Keep your money for joint expenses separate from your personal money. That makes sure that there’s a really clear line between what’s each of yours to spend and what is shared. When each of you pay in, you pay into that joint account and all of the expenses are drafted from there.
We each have bank accounts at the same credit union. They have a really awesome online banking system and you can literally set up as many checking accounts as you want right from their website (you don’t even have to talk to anyone!) and you can give them unique names to keep them all straight. They also let you designate a “joint” owner for any of those checking accounts. One of us set up a new checking account, named it “Household Bills” and then designated the other as a joint owner. We each put our portion of the bill money into that account, and we both can see what’s going on in there whenever we want.
Obviously that is, like, the ideal scenario. But if neither of you belongs to a bank that is this flexible, you can still pull this off.
Look for a bank that offers FREE checking AND will let you designate a joint owner, or at least an authorized user who can make deposits into the account. Lots of banks offer both of these things, but info about joint accounts might not be readily available on every bank’s website. If not, just call or walk into a local branch, explain what you’re trying to do and ask if they can accommodate you.
Set up direct deposit or pick a date that you’ll both pay in
So you know what you’re both paying for, how much you’re paying, how often you’re going to pay it and where you’re going to keep it.
Now you just need to start flowing some money into that account.
If you work somewhere that you have direct deposit, this is probably easy. Just change your direct deposit to send your joint bills payment into that shared account and put the balance in your personal checking.
If you can’t do that, try to automate the flow of the money from your personal account into your joint bills account so that you don’t have to think about it. If your bank will let you set up an automatic recurring transfer, set it to transfer the correct amount into that joint account every two weeks on the Monday after pay day, monthly on the first of the month, or on whatever schedule you decided on.
Move Household Bills to autopay (but maybe not all at once)
This is the part where we put everything on autopay, hit GO and let it run itself. Start setting those monthly payments for your household expenses to come automatically out of your new joint account.
I’m a huge (HUGE!) proponent of autopay. I know it makes some people nervous to not be in constant control of their money, and I totally get that. However, as long as your math is solid and you’ve calculated everything correctly, and you’ve taken my advice by estimating high wherever possible, autopay will take the tedium out of paying those monthly bills and eliminate any possible human error.
I’ve been doing this with all of my bills for over four years. I’ve never been charged incorrectly and I’ve never paid a late fee.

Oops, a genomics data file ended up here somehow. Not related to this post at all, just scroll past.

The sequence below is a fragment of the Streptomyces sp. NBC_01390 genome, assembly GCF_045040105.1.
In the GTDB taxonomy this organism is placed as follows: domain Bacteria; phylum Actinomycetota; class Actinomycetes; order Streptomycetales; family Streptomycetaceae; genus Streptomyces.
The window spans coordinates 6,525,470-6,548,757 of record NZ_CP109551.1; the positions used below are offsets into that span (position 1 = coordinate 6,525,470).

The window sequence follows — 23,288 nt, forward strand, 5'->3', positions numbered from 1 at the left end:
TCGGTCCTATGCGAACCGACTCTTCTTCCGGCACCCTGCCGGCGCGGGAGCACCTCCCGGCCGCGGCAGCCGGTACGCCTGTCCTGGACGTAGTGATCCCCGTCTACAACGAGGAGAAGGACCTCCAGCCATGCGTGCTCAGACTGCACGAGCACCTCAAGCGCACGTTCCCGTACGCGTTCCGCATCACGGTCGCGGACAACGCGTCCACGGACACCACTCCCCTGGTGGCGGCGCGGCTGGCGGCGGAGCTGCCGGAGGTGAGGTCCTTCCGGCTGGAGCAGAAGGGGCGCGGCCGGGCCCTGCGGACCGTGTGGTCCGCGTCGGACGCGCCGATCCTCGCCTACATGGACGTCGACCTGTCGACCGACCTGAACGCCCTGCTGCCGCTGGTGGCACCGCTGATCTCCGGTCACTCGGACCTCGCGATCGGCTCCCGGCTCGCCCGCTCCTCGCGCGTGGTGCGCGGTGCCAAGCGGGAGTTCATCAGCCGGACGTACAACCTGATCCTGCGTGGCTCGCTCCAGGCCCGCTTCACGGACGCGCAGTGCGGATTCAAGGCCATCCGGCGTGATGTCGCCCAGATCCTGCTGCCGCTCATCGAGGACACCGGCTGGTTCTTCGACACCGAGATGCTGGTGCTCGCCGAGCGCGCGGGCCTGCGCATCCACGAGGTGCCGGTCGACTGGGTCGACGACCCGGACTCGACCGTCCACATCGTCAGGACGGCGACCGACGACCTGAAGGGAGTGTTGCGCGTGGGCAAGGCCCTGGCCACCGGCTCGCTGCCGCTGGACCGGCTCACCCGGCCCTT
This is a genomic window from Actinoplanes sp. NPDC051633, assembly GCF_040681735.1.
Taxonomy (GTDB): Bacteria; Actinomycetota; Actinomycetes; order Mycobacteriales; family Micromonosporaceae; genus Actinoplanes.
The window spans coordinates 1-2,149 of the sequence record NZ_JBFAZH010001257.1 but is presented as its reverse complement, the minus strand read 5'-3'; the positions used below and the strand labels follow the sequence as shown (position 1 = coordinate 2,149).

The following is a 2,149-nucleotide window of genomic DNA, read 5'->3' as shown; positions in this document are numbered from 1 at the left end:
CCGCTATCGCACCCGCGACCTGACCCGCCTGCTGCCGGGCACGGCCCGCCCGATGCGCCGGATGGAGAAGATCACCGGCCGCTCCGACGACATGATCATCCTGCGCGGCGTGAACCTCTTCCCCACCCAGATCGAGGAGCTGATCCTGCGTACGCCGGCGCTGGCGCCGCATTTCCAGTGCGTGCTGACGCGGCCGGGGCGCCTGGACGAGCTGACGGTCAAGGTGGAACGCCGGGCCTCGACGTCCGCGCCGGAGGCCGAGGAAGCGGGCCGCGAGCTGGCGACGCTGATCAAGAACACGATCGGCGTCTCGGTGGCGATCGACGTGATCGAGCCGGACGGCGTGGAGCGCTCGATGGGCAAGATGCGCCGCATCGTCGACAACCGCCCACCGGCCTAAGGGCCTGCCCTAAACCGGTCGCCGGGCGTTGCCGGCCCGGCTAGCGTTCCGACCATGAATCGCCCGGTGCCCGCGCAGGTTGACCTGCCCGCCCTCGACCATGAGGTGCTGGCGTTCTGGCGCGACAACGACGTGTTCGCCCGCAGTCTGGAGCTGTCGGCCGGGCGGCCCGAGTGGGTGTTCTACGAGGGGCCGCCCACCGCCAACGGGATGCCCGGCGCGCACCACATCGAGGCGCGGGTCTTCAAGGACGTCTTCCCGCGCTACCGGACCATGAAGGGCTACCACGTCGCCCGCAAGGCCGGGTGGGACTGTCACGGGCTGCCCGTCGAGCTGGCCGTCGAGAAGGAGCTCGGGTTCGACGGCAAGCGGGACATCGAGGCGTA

Before you switch on the robots there needs to be some money in there, so this should happen after you’ve each put some in. The ideal time to start this is right AFTER the rent or mortgage has been paid, since that’s usually your largest bill. You don’t want to get socked by an automatic payment for more than you have in the account. So start with the smallest bills first and let that BIG monthly rent or mortgage payment be the last thing that comes out after you’ve both had the chance to pay in your full month’s worth of bill money. Just say no to surprise overdrafts!
What to do with all that extra money?
So the Monthly Total number from the spreadsheet? That’s the most money that ever really needs to be in that account at any given time. That amount gets everything paid.
Assuming you followed my advice and estimated those variable bills on the high side, after about two months you should start to notice that the balance in this joint account occasionally creeps up higher than your monthly bills – as in, there more in there than ever needs to be in there.
What an excellent problem to have! What are you going to do with it?
I say let it sit there. Like I mentioned earlier, it’s nice to have a cushion if a bill goes crazy one month. Maybe you left the garden hose running in the back yard for a week and quadrupled your water bill. (True story. I totally did that.) Oops! Or if something breaks, like suddenly you need a new refrigerator for your shared living space, you can tap that money.
If your bill-paying partner is not your significant other, you might not like leaving extra money in limbo like that, so handle it however you want. Maybe once or twice a year you withdraw the extra and split it, or you use it to throw an awesome New Years party. You do you.
Setting up an automated system for sharing and paying joint bills will take a little bit of upfront work, but once it’s running you will virtually never have to think about it. Set it and forget it, my friends.
It will be consistently fair and efficient. And that’s important because money fights are the absolute worst and you have better things to spend your valuable time and brainpower thinking about.